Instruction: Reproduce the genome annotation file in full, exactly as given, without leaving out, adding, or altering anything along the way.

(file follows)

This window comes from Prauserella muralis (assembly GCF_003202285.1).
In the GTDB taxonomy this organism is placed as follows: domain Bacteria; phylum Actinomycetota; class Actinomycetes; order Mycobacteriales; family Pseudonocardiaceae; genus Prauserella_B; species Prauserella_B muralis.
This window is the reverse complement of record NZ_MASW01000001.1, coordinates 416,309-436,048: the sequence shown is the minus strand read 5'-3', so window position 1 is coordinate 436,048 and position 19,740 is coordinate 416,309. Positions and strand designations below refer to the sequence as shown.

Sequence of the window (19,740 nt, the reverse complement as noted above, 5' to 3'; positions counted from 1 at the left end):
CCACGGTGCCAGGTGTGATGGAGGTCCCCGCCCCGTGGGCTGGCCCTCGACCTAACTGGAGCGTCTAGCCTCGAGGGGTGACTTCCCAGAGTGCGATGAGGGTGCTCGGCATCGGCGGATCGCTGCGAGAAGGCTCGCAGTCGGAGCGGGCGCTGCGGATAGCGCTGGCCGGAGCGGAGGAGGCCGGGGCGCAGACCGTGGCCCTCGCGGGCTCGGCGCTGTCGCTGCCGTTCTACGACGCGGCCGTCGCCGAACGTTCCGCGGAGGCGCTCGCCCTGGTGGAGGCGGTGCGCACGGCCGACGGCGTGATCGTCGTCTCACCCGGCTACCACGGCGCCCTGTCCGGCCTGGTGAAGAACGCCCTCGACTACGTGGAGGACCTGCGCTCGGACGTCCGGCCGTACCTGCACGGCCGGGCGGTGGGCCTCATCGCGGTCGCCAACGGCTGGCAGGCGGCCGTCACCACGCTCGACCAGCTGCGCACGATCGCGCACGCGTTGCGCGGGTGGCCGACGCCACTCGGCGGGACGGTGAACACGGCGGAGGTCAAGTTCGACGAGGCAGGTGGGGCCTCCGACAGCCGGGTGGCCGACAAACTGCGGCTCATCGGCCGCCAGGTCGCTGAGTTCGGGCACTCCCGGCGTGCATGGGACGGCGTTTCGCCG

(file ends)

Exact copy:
This window comes from Prauserella muralis (assembly GCF_003202285.1).
In the GTDB taxonomy this organism is placed as follows: domain Bacteria; phylum Actinomycetota; class Actinomycetes; order Mycobacteriales; family Pseudonocardiaceae; genus Prauserella_B; species Prauserella_B muralis.
This window is the reverse complement of record NZ_MASW01000001.1, coordinates 416,309-436,048: the sequence shown is the minus strand read 5'-3', so window position 1 is coordinate 436,048 and position 19,740 is coordinate 416,309. Positions and strand designations below refer to the sequence as shown.

Sequence of the window (19,740 nt, the reverse complement as noted above, 5' to 3'; positions counted from 1 at the left end):
CCACGGTGCCAGGTGTGATGGAGGTCCCCGCCCCGTGGGCTGGCCCTCGACCTAACTGGAGCGTCTAGCCTCGAGGGGTGACTTCCCAGAGTGCGATGAGGGTGCTCGGCATCGGCGGATCGCTGCGAGAAGGCTCGCAGTCGGAGCGGGCGCTGCGGATAGCGCTGGCCGGAGCGGAGGAGGCCGGGGCGCAGACCGTGGCCCTCGCGGGCTCGGCGCTGTCGCTGCCGTTCTACGACGCGGCCGTCGCCGAACGTTCCGCGGAGGCGCTCGCCCTGGTGGAGGCGGTGCGCACGGCCGACGGCGTGATCGTCGTCTCACCCGGCTACCACGGCGCCCTGTCCGGCCTGGTGAAGAACGCCCTCGACTACGTGGAGGACCTGCGCTCGGACGTCCGGCCGTACCTGCACGGCCGGGCGGTGGGCCTCATCGCGGTCGCCAACGGCTGGCAGGCGGCCGTCACCACGCTCGACCAGCTGCGCACGATCGCGCACGCGTTGCGCGGGTGGCCGACGCCACTCGGCGGGACGGTGAACACGGCGGAGGTCAAGTTCGACGAGGCAGGTGGGGCCTCCGACAGCCGGGTGGCCGACAAACTGCGGCTCATCGGCCGCCAGGTCGCTGAGTTCGGGCACTCCCGGCGTGCATGGGACGGCGTTTCGCCG